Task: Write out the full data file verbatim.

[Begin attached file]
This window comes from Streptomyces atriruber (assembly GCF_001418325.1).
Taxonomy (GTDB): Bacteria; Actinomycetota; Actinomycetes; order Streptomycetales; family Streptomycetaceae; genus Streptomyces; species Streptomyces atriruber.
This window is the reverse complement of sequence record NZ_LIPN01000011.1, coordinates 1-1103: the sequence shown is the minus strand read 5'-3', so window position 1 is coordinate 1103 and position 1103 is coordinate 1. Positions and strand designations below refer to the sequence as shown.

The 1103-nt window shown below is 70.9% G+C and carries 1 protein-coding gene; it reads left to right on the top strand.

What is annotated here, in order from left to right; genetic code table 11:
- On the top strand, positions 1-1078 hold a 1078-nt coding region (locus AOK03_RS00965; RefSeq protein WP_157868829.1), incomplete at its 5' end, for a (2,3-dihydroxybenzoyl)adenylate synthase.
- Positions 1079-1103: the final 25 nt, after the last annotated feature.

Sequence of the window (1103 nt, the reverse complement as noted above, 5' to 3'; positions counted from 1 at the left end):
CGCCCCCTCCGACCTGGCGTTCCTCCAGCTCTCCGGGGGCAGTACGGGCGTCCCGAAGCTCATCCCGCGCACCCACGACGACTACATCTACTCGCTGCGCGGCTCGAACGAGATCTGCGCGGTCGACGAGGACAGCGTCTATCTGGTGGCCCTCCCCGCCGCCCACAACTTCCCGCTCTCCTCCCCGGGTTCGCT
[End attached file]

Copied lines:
This window comes from Streptomyces atriruber (assembly GCF_001418325.1).
Taxonomy (GTDB): Bacteria; Actinomycetota; Actinomycetes; order Streptomycetales; family Streptomycetaceae; genus Streptomyces; species Streptomyces atriruber.
This window is the reverse complement of sequence record NZ_LIPN01000011.1, coordinates 1-1103: the sequence shown is the minus strand read 5'-3', so window position 1 is coordinate 1103 and position 1103 is coordinate 1. Positions and strand designations below refer to the sequence as shown.

The 1103-nt window shown below is 70.9% G+C and carries 1 protein-coding gene; it reads left to right on the top strand.

What is annotated here, in order from left to right; genetic code table 11:
- On the top strand, positions 1-1078 hold a 1078-nt coding region (locus AOK03_RS00965; RefSeq protein WP_157868829.1), incomplete at its 5' end, for a (2,3-dihydroxybenzoyl)adenylate synthase.
- Positions 1079-1103: the final 25 nt, after the last annotated feature.

Sequence of the window (1103 nt, the reverse complement as noted above, 5' to 3'; positions counted from 1 at the left end):
CGCCCCCTCCGACCTGGCGTTCCTCCAGCTCTCCGGGGGCAGTACGGGCGTCCCGAAGCTCATCCCGCGCACCCACGACGACTACATCTACTCGCTGCGCGGCTCGAACGAGATCTGCGCGGTCGACGAGGACAGCGTCTATCTGGTGGCCCTCCCCGCCGCCCACAACTTCCCGCTCTCCTCCCCGGGTTCGCT